(Dsch.) Bald fing sie wieder an. »Ob ich wohl ganz DURCH die Erde fallen werde! Wie komisch das sein wird, bei den Leuten heraus zu kommen, die auf dem Kopfe gehen! die Antipathien, glaube ich.« (Diesmal war es ihr ganz lieb, daß Niemand zuhörte, denn das Wort klang ihr gar nicht recht.) »Aber natürlich werde ich sie fragen müssen, wie das Land heißt. Bitte, liebe Dame, ist dies Neu-Seeland oder Australien?« (Und sie versuchte dabei zu knixen, — denkt doch, KNIXEN, wenn man durch die Luft fällt! Könntet ihr das fertig kriegen?) »Aber sie werden mich für ein unwissendes kleines Mädchen halten, wenn ich frage! Nein, es geht nicht an zu fragen; vielleicht sehe ich es irgendwo angeschrieben.«

(Eng.) Down, down, down. There was nothing else to do, so Alice soon began talking again. 'Dinah'll miss me very much to-night, I should think!' (Dinah was the cat.) 'I hope they'll remember her saucer of milk at tea-time. Dinah my dear! I wish you were down here with me! There are no mice in the air, I'm afraid, but you might catch a bat, and that's very like a mouse, you know. But do cats eat bats, I wonder?' And here Alice began to get rather sleepy, and went on saying to herself, in a dreamy sort of way, 'Do cats eat bats? Do cats eat bats?' and sometimes, 'Do bats eat cats?' for, you see, as she couldn't answer either question, it didn't much matter which way she put it. She felt that she was dozing off, and had just begun to dream that she was walking hand in hand with Dinah, and saying to her very earnestly, 'Now, Dinah, tell me the truth: did you ever eat a bat?' when suddenly, thump! thump! down she came upon a heap of sticks and dry leaves, and the fall was over.

(Dsch.) Hinunter, hinunter, hinunter! Sie konnte nichts weiter thun, also fing Alice bald wieder zu sprechen an. »Dinah wird mich gewiß heut Abend recht suchen!« (Dinah war die Katze.) »Ich hoffe, sie werden ihren Napf Milch zur Theestunde nicht vergessen. Dinah! Mies! ich wollte, du wärest hier unten bei mir. Mir ist nur bange, es giebt keine Mäuse in der Luft; aber du könntest einen Spatzen fangen; die wird es hier in der Luft wohl geben, glaubst du nicht? Und Katzen fressen doch Spatzen?« Hier wurde Alice etwas schläfrig und redete halb im Traum fort. »Fressen Katzen gern Spatzen? Fressen Katzen gern Spatzen? Fressen Spatzen gern Katzen?« Und da ihr Niemand zu antworten brauchte, so kam es gar nicht darauf an, wie sie die Frage stellte. Sie fühlte, daß sie einschlief und hatte eben angefangen zu träumen, sie gehe Hand in Hand mit Dinah spazieren, und frage sie ganz ernsthaft: »Nun, Dinah, sage die Wahrheit, hast du je einen Spatzen gefressen?« da mit einem Male, plump! plump! kam sie auf einen Haufen trocknes Laub und Reisig zu liegen, — und der Fall war aus.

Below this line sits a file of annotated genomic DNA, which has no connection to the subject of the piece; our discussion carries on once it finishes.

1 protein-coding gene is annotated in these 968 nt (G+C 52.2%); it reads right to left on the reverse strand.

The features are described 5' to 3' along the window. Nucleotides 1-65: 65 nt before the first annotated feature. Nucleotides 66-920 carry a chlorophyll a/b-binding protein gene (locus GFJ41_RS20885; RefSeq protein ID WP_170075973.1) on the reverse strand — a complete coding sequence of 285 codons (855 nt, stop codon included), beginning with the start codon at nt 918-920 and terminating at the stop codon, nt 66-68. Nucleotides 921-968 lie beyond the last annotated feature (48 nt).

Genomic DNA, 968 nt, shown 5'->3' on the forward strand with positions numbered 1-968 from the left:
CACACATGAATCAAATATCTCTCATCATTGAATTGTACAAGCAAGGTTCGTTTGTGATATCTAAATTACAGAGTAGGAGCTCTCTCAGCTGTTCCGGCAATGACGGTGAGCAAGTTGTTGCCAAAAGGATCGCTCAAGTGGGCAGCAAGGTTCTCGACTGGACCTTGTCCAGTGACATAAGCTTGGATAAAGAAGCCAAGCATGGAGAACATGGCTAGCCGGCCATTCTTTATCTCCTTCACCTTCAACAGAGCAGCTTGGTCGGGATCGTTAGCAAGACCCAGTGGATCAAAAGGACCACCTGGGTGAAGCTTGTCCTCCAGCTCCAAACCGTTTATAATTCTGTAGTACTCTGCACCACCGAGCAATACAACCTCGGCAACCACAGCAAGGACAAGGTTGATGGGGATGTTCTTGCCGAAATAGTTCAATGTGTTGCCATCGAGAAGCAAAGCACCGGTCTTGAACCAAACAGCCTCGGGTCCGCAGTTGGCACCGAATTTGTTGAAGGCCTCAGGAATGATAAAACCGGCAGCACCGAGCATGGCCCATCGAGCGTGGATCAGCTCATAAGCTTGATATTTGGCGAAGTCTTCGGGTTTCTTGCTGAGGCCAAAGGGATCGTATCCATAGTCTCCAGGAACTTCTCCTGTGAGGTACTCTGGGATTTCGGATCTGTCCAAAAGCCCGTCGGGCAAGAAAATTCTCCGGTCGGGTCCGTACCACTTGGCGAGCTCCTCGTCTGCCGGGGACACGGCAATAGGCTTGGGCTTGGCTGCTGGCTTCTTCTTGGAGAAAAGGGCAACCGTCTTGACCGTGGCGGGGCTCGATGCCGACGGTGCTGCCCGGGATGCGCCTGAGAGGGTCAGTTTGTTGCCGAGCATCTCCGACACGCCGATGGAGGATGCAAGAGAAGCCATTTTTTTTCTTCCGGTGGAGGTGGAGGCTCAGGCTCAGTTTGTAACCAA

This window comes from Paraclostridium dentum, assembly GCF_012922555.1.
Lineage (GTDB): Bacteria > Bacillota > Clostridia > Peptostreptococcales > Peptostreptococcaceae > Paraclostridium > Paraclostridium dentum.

(Eng.) Alice was not a bit hurt, and she jumped up on to her feet in a moment: she looked up, but it was all dark overhead; before her was another long passage, and the White Rabbit was still in sight, hurrying down it. There was not a moment to be lost: away went Alice like the wind, and was just in time to hear it say, as it turned a corner, 'Oh my ears and whiskers, how late it's getting!' She was close behind it when she turned the corner, but the Rabbit was no longer to be seen: she found herself in a long, low hall, which was lit up by a row of lamps hanging from the roof.

(Dsch.) Alice hatte sich gar nicht weh gethan. Sie sprang sogleich auf und sah in die Höhe; aber es war dunkel über ihr. Vor ihr lag ein zweiter langer Gang, und sie konnte noch eben das weiße Kaninchen darin entlang laufen sehen. Es war kein Augenblick zu verlieren: fort rannte Alice wie der Wind, und hörte es gerade noch sagen, als es um eine Ecke bog: »O, Ohren und Schnurrbart, wie spät es ist!« Sie war dicht hinter ihm, aber als sie um die Ecke bog, da war das Kaninchen nicht mehr zu sehen. Sie befand sich in einem langen, niedrigen Corridor, der durch eine Reihe Lampen erleuchtet war, die von der Decke herabhingen.

(Eng.) There were doors all round the hall, but they were all locked; and when Alice had been all the way down one side and up the other, trying every door, she walked sadly down the middle, wondering how she was ever to get out again.

(Dsch.) Zu beiden Seiten des Corridors waren Thüren; aber sie waren alle verschlossen. Alice versuchte jede Thür erst auf einer Seite, dann auf der andern; endlich ging sie traurig in der Mitte entlang, überlegend, wie sie je heraus kommen könnte.